Walberswick: Controversial plans for five homes given the go-ahead

OPPONENTS of controversial plans to build five new homes in a picturesque village have expressed their disappointment after the scheme was given the green light.

The development, for land to the side and rear of Rosemary Cottage and the former Waveney Lodge in The Street, Walberswick, was approved yesterday.

Suffolk Coastal District Council received 93 objections about the proposals – including 56 from village residents, 32 from elsewhere in the UK and even one from France and another from Germany.

However Walberswick Parish Council and other bodies – including Natural England and Suffolk Coasts and Heaths – raised no concerns.

The proposals are for four four-bedroom houses and one two-bedroom affordable property.

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A scheme to build eight homes on the site – including two affordable units – was refused in October last year.

Among other concerns, those who are opposed to the latest application believe the project is contrary to both national and local planning policy and sets an unacceptable precedent for future development.

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Commenting after the decision, Alan Walpole, who spoke against the development at the meeting, said: “This is not nimbyism.

“We simply want to preserve villages like Walberswick for the next generation to enjoy.

“As far as the future is concerned we will consider our position and continue to oppose this and similar applications that are likely to follow. I certainly feel it has set a dangerous precedent for a little village.”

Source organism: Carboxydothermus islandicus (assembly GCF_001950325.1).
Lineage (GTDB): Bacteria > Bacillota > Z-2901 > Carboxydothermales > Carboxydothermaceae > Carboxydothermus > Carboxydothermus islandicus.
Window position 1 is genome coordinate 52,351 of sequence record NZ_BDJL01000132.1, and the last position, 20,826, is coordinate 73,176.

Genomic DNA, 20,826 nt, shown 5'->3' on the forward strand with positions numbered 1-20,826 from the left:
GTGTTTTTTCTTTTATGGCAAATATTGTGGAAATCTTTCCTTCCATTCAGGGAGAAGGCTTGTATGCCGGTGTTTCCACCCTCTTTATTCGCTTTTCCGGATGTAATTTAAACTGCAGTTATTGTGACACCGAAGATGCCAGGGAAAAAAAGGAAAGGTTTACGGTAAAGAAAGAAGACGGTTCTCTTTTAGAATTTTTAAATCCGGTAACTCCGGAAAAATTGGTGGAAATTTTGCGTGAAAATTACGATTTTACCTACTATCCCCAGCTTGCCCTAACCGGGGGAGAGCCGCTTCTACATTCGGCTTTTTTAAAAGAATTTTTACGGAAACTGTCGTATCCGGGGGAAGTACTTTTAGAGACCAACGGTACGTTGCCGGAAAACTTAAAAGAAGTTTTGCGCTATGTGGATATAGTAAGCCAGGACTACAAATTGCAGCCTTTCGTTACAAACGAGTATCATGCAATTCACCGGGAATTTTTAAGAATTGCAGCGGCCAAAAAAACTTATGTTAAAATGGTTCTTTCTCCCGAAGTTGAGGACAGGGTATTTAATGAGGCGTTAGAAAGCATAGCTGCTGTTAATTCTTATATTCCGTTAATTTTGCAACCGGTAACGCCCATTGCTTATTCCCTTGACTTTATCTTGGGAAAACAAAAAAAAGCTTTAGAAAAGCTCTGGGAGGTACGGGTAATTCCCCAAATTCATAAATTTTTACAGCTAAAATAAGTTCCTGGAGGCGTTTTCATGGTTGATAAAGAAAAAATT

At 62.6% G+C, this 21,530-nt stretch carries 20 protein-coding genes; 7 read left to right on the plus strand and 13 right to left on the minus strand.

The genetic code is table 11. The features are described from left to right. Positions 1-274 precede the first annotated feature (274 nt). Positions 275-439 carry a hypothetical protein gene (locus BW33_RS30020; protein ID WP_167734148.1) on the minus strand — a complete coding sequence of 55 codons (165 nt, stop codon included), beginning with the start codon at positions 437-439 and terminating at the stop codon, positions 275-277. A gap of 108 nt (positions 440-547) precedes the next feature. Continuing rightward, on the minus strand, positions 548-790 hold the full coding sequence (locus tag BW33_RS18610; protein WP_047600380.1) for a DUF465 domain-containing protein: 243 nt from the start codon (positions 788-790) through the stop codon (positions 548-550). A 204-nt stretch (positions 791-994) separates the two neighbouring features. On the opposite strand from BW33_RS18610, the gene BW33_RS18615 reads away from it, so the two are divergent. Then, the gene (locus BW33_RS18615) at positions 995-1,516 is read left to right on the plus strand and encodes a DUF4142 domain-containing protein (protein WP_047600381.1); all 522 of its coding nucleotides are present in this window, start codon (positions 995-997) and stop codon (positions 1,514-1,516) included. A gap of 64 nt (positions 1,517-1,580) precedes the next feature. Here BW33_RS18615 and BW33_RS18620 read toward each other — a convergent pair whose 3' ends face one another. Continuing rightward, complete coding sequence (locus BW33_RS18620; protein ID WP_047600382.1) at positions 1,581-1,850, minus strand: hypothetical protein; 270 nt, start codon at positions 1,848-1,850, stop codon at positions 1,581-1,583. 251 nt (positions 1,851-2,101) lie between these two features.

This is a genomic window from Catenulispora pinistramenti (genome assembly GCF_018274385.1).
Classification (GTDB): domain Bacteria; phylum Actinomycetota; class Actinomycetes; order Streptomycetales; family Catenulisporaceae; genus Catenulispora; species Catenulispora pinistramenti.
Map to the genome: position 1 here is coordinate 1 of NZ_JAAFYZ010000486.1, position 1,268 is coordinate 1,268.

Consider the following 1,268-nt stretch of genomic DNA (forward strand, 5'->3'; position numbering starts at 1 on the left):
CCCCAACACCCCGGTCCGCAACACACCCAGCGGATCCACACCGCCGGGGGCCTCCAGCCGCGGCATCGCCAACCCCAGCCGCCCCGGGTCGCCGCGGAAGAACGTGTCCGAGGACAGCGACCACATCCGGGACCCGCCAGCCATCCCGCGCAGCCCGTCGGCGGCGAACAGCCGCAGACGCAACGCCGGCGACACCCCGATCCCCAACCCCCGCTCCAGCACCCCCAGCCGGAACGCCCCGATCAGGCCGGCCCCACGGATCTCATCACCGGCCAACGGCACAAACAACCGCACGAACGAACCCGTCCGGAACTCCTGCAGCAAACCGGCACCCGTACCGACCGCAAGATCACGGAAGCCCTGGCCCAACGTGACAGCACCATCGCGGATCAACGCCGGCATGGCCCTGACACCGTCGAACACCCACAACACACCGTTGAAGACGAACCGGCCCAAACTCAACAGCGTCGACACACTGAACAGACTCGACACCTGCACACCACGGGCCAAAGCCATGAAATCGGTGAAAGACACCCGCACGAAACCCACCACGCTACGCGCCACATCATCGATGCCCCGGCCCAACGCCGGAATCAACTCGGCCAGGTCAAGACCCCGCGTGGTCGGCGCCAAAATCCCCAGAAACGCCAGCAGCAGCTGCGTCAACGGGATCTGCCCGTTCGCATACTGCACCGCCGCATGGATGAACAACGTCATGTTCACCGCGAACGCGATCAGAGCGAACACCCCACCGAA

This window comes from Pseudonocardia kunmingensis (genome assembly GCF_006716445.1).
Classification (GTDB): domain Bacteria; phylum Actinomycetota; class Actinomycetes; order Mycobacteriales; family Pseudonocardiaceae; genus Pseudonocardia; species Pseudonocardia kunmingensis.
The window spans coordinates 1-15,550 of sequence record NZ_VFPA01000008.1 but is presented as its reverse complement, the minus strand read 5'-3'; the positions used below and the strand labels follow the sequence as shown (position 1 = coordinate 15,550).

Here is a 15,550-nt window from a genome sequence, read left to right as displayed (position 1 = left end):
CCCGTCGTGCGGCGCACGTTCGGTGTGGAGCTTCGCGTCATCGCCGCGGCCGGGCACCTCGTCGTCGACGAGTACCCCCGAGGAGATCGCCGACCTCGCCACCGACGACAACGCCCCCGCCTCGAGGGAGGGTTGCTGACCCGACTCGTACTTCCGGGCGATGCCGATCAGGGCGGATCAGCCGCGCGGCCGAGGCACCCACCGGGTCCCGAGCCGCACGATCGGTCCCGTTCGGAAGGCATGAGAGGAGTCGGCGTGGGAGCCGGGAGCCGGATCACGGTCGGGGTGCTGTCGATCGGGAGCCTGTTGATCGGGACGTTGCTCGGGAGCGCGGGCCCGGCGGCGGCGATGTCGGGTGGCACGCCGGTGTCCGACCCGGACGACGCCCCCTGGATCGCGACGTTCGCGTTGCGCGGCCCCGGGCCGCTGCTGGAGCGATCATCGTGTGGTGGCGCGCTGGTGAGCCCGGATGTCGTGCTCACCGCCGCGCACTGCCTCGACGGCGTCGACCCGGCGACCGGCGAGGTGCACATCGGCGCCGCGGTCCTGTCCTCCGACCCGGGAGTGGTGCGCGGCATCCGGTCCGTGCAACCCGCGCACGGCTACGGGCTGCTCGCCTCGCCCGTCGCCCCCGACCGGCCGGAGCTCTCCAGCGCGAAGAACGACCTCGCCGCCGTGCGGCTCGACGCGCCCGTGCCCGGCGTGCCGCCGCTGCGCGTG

He also raised concerns about the nature of the report considered by the committee, believing it was biased in favour of the developer.

The district council’s north-area development control sub-committee also heard from those who backed the proposal. It was told the scheme had been redesigned to address concerns and that very few sites in the village were acceptable for affordable housing.

David Webb, chairman of the parish council, said they could see no reason to object to the scheme – although they would have liked to have seen more affordable housing.

His comments were echoed by local district councillor Peter Austin, who said there was a “great need” for less expensive homes in the village.

However he recognised that given the size of the site this was not viable for the developer and he could “see no reason” to turn it down.

Councillors voted in favour of the development, subject to a number of conditions. They were told the scheme met both national and local planning policy – including guidelines that stipulate one affordable home for every three properties. A spokesman for the district council has previously said all developments are judged on their own merits and that planning officers make their recommendation based on professional and impartial judgment.

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